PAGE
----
Microneedles for painless injections and tests
These tiny needles, at no more than the depth of a sheet of paper and the width of a human hair, could bring us pain-free injections and blood testing. “Microneedles” penetrate the skin without troubling underlying nerve endings, and can be attached to syringes or patches, or even mixed into creams.
They could allow blood tests to be done at home and sent to the lab or analysed on the spot. And because their use doesn’t require expensive equipment or high levels of training, testing and treatment could be delivered in under-served areas – making care more accessible.
Making many of the chemicals we rely on requires fossil fuels. But a new approach holds the promise of reducing the sector’s emissions by using sunlight to convert waste carbon dioxide into useful chemicals.
Recent developments in the sunlight-activated catalysts needed for this process are a step towards creating “solar” refineries to produce useful compounds from the waste gas, which could be turned into everything from medicines and detergents to fertilisers and textiles.
If the goal of swapping humans for simulations to make clinical trials faster and safer sounds simple, the science behind it is anything but. Data taken from high-res images of a human organ is fed into a complex mathematical model of the mechanisms that control that organ’s function.
Then, computer algorithms resolve the resulting equations and generate a virtual organ that behaves like the real thing. Such virtual organs or body systems could replace people in the initial assessments of drugs and treatments, making the process quicker, safer and less expensive.
Spatial computing is the next step in the bringing together of physical and digital worlds we’re already seeing with virtual-reality and augmented-reality apps.
As with VR and AR, it digitises objects that connect via the cloud, allows sensors and motors to react to one another and creates a digital representation of the real world.
But it goes even further, adding spatial mapping that lets a computer “coordinator” track and control the movements and interactions of objects as a person moves through the digital or physical world. This technology will bring new developments in how people and machines interact, in industry, healthcare, transportation and the home.
Digital medicine won’t replace doctors any time soon, but apps that monitor conditions or administer therapies could enhance their care and support patients with limited access to health services.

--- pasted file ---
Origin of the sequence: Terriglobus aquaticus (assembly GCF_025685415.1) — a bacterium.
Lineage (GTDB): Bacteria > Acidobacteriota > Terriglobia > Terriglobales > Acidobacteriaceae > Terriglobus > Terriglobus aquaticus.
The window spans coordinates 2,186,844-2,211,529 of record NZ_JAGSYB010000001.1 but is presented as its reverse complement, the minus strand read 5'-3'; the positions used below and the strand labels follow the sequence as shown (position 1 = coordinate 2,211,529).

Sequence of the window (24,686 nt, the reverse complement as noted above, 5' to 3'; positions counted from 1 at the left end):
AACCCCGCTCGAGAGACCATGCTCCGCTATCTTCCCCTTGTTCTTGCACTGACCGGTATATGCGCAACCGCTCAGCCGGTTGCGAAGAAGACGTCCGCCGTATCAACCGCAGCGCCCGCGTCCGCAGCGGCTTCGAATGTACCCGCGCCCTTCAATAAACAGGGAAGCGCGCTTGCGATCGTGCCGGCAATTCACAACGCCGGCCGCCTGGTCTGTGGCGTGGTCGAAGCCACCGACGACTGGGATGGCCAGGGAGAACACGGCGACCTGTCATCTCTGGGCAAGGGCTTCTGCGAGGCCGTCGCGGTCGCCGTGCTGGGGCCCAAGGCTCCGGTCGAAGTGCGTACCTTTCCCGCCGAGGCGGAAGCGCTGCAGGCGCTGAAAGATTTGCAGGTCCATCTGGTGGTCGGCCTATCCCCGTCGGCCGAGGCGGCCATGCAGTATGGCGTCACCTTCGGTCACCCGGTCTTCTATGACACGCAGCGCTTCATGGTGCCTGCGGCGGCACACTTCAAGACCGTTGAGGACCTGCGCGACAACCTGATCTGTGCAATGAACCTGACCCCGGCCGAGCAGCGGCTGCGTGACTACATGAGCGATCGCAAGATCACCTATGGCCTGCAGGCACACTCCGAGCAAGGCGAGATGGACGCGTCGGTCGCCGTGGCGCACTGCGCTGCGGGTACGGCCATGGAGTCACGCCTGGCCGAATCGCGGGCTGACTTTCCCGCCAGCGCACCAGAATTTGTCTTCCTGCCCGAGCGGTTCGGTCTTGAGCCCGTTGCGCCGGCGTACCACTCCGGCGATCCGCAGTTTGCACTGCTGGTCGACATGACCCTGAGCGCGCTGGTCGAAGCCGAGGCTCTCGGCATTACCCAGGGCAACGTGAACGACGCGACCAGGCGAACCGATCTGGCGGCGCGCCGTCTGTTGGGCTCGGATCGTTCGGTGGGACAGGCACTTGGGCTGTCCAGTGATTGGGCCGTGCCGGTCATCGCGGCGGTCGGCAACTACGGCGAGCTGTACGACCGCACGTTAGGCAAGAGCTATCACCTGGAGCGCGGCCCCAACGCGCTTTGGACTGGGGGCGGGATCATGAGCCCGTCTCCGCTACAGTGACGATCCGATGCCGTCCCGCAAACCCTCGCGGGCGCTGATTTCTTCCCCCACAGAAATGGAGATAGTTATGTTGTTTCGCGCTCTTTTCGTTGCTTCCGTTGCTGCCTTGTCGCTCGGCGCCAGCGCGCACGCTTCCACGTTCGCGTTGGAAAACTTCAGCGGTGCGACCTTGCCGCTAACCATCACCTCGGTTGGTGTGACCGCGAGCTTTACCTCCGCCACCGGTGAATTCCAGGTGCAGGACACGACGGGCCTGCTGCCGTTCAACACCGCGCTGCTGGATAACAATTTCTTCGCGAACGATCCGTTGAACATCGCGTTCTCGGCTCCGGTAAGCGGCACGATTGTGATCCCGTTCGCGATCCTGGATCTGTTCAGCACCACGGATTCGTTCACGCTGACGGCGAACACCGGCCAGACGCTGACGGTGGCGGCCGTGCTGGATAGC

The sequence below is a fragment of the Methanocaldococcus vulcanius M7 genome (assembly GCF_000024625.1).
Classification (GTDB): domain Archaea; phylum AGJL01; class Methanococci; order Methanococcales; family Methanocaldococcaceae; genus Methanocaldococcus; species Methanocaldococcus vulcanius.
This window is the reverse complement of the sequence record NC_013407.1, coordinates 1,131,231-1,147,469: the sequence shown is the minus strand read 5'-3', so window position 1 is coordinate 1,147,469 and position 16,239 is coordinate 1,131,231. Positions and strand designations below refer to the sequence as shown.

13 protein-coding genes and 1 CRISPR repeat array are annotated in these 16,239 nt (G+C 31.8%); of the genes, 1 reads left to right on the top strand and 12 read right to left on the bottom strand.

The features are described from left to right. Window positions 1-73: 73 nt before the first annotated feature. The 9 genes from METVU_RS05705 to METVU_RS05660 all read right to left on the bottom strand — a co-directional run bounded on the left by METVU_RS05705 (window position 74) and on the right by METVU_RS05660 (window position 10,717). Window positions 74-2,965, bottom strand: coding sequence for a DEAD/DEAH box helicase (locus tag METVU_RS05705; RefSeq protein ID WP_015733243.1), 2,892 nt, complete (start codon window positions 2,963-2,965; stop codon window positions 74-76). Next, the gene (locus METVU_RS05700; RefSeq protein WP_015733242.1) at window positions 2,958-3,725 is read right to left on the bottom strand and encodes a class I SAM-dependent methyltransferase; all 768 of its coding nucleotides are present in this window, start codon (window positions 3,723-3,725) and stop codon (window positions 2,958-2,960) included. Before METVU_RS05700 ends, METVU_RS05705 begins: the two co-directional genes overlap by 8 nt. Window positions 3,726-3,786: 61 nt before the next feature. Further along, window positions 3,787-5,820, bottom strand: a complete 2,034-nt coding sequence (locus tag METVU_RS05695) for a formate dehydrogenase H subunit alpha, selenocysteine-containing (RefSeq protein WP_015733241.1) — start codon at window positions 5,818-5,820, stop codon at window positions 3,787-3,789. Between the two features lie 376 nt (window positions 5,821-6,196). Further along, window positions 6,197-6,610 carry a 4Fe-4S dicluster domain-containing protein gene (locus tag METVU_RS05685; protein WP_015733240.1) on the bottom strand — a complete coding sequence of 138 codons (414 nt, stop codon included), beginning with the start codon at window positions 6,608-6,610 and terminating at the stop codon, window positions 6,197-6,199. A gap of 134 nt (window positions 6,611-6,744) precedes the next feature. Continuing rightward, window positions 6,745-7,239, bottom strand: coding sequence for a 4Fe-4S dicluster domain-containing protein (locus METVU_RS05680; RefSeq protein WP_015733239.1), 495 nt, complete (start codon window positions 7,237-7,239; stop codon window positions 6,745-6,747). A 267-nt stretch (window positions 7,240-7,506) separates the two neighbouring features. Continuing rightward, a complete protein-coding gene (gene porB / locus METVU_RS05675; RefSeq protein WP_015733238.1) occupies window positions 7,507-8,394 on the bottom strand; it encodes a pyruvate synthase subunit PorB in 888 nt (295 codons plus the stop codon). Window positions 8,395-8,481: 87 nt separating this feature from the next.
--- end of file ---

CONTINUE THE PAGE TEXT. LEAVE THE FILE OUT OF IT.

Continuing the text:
Many smart watches can already detect if their wearer has an irregular heartbeat, and similar tools are being worked on that could help with breathing disorders, depression, Alzheimer’s and more. Pills containing sensors are even being developed – these send data to apps to help detect things like body temperature, stomach bleeds and cancerous DNA.
Electric propulsion would allow air travel to cut out carbon emissions, slash fuel costs and bring about big noise reductions. A host of organisations from Airbus to NASA are working on technology in this area, and while long-haul electric flights may still be some way off, and there are cost and regulatory hurdles, there is significant investment in the space.
There are about 170 electric plane projects in development, mainly for private, corporate and commuter travel – but Airbus says it could have 100-passenger electric planes ready for take-off in 2030.
Today, 4 billion tonnes of cement – a key component of concrete – are produced every year, in a process that requires the burning of fossil fuels.
This accounts for around 8% of global CO2 emissions. As urbanization increases over the next 30 years, this figure is set to rise to 5 billion tonnes.
Researchers and start-ups are working on lower-carbon approaches, including tweaking the balance of ingredients used in the process, employing carbon capture and storage technology to remove emissions, and taking cement out of concrete altogether.
Imagine self-driving cars that can “see” around corners, or portable scanners that can monitor a person’s brain activity. Quantum sensing could make these things and much more a reality.
Quantum sensors operate with extreme levels of precision by exploiting the quantum nature of matter – for example, using the difference between electrons in different energy states as a base unit.
Most of these systems are complex and expensive, but smaller, more affordable examples are being developed that could open up new uses.
When hydrogen burns, the only by-product is water – and when it’s produced through electrolysis using renewable energy it becomes “green”.
Earlier this year it was predicted green hydrogen will become a $12 trillion market by 2050. Why? Because it could have a key role in the energy transition by helping decarbonise sectors – like shipping and manufacturing – that are harder to electrify because they require high-energy fuel.
Improvements in the technology needed to design genetic sequences that are then introduced into microbes are making it possible to print ever-larger amounts of genetic material and alter genomes more extensively.
This can give insights into how viruses spread or help in producing vaccines and other treatments. In the future, it could help sustainably produce chemicals, fuels or construction materials from biomass or waste gases.
And it could even allow scientists to design pathogen-resistant plants, or us to write our own genome – opening the door to possible misuse, of course, but also to cures for genetic diseases.